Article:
6. Let the Right One In by John Ajvide Lindqvist: Again with the Scandinavians. And again I got this for my husband, not really remembering what I had read about it. It’s hard to describe, but it ultimately is a vampire story, but it might also be a sociocritical drama. Or a crime story. Or a horror story. Not sure. we both liked it so much that we also got the movie (pretty good as well). (And my husband made it all the way through the book, although vampires really aren’t his things. Or so he says.)
5. Shutter Island by Dennis Lehane: I have yet to see the movie which is supposedly awesome, but the book is awesome as well. So there. I might have decided to rather read the book than watch the movie, because movies scare me easily and the trailer looked like I would be hiding my eyes behind something for about half of the duration of the movie. So, does anybody still need to know a summary of the story. Detective story in a strange asylum for the mentally ill on a spooky island. There’s your summary. Now you just need to read it.
4. The Year of the Flood by Margaret Atwood: Apparently I dig post-apocalyptic settings. I didn’t realize halfway through the book that this was the setup to Oryx and Crake but to my defense I would like to add that it’s been three or four years since I’ve read that one. There’s just so much post-apocalypse and dystopy and science-fiction and awesome weird stuff in here, there’s no way I couldn’t enjoy this immensely. That reminds me that I wanted to re-read Oryx and Crake.
3. Perdido Street Station by China Miéville: Yeah. Miéville. He can name his cities whatever he wants, I still see some messed-up version of an upside-down London there. This is one of these books where there’s nearly too much stuff in there and too many characters to keep track of. You also have to get through about 400 pages before you actually get a glimpse of where the story is going. Not Miéville’s best one (though apparently one of his most famous ones), but still pretty good.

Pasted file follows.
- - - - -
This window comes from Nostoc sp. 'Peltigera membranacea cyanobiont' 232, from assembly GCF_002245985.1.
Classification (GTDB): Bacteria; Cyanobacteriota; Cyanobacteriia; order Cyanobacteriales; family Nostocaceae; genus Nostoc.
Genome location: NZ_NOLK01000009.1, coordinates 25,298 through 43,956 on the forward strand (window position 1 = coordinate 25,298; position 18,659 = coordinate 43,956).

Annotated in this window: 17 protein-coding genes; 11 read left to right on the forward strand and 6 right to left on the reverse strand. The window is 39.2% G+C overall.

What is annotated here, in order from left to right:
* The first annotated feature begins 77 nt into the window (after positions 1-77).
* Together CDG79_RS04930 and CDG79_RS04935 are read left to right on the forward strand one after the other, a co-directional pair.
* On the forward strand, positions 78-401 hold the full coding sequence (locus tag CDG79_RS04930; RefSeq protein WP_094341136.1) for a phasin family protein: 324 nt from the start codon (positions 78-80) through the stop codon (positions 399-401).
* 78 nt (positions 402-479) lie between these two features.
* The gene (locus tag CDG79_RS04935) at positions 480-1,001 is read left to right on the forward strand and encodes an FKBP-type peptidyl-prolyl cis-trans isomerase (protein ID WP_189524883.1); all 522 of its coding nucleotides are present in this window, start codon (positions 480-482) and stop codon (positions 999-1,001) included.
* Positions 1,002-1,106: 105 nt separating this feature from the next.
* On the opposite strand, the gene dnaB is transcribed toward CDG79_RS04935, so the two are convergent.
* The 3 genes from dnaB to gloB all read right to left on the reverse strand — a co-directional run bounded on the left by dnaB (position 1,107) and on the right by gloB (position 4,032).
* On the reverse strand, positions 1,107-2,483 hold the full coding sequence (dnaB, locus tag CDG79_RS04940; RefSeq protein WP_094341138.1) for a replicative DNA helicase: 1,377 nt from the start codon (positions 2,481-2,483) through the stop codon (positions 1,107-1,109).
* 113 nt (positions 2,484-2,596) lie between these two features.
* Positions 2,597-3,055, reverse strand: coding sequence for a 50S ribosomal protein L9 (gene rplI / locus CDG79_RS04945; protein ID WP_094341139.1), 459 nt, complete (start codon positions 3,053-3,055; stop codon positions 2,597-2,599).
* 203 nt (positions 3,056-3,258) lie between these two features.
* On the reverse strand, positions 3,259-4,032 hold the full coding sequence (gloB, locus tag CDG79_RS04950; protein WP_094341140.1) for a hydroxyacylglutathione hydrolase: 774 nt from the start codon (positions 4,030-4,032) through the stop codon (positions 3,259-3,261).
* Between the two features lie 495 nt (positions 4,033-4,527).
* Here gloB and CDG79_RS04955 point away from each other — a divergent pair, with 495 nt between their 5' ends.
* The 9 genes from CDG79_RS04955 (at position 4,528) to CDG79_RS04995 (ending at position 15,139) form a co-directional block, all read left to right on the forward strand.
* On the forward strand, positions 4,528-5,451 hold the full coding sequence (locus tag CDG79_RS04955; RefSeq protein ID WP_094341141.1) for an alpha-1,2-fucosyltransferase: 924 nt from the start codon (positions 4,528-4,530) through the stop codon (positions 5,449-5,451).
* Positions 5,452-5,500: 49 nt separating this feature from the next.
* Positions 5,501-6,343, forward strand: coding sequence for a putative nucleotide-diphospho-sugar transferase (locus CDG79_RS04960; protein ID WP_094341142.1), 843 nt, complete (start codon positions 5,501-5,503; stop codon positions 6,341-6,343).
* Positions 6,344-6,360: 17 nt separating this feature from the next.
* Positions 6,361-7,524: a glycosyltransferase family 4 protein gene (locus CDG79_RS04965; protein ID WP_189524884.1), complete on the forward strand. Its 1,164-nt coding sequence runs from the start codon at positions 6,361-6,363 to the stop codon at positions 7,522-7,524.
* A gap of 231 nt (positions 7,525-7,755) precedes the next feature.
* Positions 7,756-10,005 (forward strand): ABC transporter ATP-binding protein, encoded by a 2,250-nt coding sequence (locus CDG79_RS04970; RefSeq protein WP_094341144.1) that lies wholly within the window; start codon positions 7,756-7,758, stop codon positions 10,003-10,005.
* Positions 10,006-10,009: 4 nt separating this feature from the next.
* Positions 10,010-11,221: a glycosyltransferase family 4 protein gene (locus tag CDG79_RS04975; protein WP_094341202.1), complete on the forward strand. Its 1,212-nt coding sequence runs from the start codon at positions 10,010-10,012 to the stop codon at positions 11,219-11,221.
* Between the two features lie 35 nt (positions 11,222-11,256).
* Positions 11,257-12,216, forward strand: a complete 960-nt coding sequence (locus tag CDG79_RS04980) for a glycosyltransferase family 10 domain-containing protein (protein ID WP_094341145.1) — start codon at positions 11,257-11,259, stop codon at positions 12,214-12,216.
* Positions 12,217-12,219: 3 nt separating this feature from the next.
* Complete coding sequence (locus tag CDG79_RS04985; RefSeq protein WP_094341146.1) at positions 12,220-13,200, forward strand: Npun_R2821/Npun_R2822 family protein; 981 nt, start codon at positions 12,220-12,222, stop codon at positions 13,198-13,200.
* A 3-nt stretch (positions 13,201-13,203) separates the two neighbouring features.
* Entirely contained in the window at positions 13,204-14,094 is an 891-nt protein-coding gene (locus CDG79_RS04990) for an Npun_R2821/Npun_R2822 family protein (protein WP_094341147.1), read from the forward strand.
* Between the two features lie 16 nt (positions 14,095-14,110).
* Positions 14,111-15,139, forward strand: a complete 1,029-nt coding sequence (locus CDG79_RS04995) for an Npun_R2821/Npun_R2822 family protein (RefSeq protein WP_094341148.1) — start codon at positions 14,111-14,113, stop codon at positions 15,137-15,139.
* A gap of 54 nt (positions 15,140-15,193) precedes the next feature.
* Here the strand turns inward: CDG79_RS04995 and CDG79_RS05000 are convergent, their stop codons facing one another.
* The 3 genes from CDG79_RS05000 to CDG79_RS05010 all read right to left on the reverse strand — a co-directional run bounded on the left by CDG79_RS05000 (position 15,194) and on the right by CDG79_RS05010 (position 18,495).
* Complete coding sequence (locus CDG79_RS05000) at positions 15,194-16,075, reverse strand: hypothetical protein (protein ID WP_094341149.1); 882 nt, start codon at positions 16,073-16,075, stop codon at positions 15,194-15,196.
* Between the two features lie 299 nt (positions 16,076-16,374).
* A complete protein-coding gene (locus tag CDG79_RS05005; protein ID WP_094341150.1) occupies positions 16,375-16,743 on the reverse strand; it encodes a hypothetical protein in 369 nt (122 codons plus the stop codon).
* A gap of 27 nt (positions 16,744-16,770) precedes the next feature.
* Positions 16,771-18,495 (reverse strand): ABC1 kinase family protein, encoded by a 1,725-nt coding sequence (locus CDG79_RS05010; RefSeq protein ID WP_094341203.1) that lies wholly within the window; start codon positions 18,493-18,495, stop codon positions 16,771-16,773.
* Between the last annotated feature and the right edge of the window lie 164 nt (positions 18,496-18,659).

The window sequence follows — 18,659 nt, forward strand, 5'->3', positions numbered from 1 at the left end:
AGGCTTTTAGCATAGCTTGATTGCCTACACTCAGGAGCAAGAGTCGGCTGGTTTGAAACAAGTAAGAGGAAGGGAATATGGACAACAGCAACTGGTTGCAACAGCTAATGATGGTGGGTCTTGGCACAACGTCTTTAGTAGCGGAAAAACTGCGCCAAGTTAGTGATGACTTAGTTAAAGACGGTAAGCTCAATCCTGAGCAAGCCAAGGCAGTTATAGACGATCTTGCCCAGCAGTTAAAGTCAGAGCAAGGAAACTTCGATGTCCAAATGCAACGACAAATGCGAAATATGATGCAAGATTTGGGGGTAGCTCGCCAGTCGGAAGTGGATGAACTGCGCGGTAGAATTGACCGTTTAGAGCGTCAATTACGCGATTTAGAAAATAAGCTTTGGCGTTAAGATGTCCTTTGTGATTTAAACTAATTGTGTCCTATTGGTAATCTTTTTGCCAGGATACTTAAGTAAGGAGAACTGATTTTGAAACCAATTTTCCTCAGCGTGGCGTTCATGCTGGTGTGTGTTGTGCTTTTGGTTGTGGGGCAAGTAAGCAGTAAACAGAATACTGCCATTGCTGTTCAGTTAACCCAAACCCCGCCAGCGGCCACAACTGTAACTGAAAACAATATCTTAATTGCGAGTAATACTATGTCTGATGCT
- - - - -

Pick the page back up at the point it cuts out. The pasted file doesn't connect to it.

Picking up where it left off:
2. Anathem by Neal Stephenson: Might be my favorite Neal Stephenson book, if only for the strange way he manages to create a world in which scientists live in seclusion like monks, while the technology is seen for the common people. Plus, a book which has its own glossary can’t really be bad, can it? You have to excuse my lack of better summary, because there’s a) too much going on in a Neal Stephenson book and b) it’s been almost a year since I read it. It’s a Neal Stephenson book. It’s pretty terrific science fiction. It’s Anathem. Do you need any more?
1. The Gone-Away World by Nick Harkaway: Oh my god, what an amazing book. And it had everything. Everything. Like science fiction. And strange wars. And drama. And story twist that actually were unexpected. And the scene with the sheep. I LOVE the sheep. This book is amazingly fantastic and funny and sad and full of surprises and… did I mention amazing? This was by far the best book I read and there was never a question about it. In fact I might want to read it again soon. If just for the sheep.
So, that was it. I’ll give you the other categories soon. But don’t expect too much, since I have a limited list of books to pick from this year. As long as you pick up The Gone-Away World, all is fine by me, though.